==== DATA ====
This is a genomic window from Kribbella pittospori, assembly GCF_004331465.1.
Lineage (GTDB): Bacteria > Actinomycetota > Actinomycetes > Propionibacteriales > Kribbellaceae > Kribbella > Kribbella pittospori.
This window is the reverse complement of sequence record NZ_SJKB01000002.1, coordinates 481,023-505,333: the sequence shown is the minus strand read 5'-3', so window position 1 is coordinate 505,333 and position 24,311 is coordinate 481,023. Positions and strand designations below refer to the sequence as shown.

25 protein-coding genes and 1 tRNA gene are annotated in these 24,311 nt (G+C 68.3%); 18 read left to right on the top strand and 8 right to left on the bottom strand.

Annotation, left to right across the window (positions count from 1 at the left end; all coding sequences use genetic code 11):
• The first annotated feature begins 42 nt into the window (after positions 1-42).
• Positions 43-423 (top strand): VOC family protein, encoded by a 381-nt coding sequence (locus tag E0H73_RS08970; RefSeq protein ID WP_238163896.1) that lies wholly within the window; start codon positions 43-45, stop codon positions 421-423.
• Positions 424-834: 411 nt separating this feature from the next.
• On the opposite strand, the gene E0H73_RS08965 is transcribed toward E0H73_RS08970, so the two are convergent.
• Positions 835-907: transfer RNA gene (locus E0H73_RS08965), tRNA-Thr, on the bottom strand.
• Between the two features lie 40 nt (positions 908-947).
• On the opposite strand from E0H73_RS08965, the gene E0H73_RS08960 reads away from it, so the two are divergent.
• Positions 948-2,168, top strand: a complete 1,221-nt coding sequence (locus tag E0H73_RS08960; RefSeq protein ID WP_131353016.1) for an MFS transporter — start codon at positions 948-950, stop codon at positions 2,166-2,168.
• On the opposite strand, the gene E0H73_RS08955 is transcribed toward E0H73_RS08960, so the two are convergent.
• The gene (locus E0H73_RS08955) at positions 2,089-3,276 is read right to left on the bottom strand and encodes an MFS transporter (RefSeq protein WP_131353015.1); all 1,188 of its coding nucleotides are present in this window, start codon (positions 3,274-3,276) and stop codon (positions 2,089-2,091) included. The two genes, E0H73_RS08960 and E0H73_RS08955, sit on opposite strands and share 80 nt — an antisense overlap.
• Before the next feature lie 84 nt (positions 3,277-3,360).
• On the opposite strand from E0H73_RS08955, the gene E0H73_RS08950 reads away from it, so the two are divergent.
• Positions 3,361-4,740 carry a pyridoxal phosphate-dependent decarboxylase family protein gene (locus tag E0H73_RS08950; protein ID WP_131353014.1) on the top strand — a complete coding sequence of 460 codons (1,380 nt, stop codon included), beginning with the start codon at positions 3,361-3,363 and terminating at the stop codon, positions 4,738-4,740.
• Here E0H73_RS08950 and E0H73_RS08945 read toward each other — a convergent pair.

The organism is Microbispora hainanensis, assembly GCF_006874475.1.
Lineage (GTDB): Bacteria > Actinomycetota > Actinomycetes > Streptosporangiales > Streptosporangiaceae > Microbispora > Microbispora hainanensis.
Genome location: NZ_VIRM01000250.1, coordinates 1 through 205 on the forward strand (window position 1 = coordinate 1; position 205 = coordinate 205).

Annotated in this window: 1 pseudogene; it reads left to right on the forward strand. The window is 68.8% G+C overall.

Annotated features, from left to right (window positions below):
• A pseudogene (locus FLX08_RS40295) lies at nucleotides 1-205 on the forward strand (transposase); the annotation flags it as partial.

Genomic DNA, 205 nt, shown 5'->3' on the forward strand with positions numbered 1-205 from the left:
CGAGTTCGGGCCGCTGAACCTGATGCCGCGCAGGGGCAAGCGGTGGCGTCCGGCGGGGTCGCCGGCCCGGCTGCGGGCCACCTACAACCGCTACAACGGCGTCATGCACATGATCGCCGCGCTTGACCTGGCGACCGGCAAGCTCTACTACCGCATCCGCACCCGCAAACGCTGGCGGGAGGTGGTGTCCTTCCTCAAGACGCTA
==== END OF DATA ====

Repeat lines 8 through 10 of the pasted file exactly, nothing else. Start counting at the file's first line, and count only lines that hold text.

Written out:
• Positions 424-834: 411 nt separating this feature from the next.
• On the opposite strand, the gene E0H73_RS08965 is transcribed toward E0H73_RS08970, so the two are convergent.
• Positions 835-907: transfer RNA gene (locus E0H73_RS08965), tRNA-Thr, on the bottom strand.